“Knowing who’s the heads of these small, insignificant states around the world – I don’t think that is something that is critical to focusing on national security and getting this economy going.”

I’m late to the game, so I’ll let others address the fact that Uzbekistan is not small and certainly not insignificant to our national security, and I don’t think there’s anything new to say about the unfortunate American tendency to argue – brag, even – that we’re ignorant only because we are pragmatists who devote our mental energy exclusively to important issues (and, implicitly, educated enough to know what is important and what isn’t – so, see, still smarter than you!). Or about dumb-ass Republican presidential hopefuls.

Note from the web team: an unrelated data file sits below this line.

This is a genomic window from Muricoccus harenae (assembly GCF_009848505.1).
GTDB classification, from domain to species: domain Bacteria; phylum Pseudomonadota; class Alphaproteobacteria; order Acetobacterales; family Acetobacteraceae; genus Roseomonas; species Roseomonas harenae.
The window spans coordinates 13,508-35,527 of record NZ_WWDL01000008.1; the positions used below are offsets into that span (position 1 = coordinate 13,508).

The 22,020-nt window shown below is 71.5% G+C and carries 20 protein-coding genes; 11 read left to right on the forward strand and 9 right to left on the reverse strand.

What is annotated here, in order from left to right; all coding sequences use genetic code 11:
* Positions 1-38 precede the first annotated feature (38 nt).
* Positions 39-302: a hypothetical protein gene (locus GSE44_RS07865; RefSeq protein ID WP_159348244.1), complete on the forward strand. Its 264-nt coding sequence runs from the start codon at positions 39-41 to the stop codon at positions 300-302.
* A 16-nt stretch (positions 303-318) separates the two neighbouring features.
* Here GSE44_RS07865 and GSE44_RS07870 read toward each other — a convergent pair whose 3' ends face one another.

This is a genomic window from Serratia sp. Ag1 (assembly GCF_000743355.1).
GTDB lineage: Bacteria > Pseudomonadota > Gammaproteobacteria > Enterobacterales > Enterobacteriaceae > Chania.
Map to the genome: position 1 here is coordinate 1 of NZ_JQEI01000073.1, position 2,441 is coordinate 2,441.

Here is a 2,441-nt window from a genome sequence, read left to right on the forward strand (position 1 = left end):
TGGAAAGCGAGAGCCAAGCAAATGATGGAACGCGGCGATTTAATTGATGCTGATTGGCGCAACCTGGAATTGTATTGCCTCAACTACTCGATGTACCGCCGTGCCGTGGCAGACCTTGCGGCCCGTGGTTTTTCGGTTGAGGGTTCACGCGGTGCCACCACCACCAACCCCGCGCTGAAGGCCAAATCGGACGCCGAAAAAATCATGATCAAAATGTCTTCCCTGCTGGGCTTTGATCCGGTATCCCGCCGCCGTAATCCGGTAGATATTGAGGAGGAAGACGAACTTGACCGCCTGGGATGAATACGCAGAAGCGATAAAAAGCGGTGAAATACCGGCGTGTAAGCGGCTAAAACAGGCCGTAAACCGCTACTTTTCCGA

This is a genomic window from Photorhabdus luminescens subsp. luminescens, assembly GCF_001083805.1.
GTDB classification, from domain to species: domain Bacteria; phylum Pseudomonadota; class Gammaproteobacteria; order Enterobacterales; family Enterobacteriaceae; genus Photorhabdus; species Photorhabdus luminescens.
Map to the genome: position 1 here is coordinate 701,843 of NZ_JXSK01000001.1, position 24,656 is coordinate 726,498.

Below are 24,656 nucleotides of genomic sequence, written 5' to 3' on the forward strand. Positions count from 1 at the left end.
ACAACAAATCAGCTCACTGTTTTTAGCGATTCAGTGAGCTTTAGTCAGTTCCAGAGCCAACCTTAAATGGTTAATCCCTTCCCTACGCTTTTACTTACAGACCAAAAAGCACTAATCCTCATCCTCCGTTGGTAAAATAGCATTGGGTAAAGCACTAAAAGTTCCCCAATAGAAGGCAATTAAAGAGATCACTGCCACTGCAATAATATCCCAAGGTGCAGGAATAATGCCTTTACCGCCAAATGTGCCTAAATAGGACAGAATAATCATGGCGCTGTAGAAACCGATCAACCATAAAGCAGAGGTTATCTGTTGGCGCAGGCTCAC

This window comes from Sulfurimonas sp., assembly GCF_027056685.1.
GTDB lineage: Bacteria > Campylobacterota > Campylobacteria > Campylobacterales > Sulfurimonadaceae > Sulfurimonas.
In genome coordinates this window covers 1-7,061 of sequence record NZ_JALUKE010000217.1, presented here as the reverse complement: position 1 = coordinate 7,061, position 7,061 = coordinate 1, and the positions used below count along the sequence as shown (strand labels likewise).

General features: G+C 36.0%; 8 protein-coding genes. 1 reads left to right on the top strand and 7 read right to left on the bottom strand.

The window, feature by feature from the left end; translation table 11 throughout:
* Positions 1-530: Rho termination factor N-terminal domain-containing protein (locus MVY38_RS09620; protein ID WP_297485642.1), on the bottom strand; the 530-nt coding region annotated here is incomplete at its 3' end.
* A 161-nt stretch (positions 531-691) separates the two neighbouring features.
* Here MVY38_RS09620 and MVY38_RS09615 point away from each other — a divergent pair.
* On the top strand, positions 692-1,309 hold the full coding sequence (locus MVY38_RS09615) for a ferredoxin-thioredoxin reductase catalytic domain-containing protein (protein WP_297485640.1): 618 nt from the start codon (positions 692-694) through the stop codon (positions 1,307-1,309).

Instead, I’d like to point out the use of –stan as a marker for distant, unknown or unknowable, insignificant, foreign-in-the-strongest-sense-of-the-word lands. This surely influenced Sasha Baron-Cohen’s decision to pick on Kazakhstan in Borat, probably played a role in David Brody’s choice of Uzbekistan (although it was a good choice, since it is important to U.S. security interests) in the interview above, and provides the kernel of humor in Cain’s joke.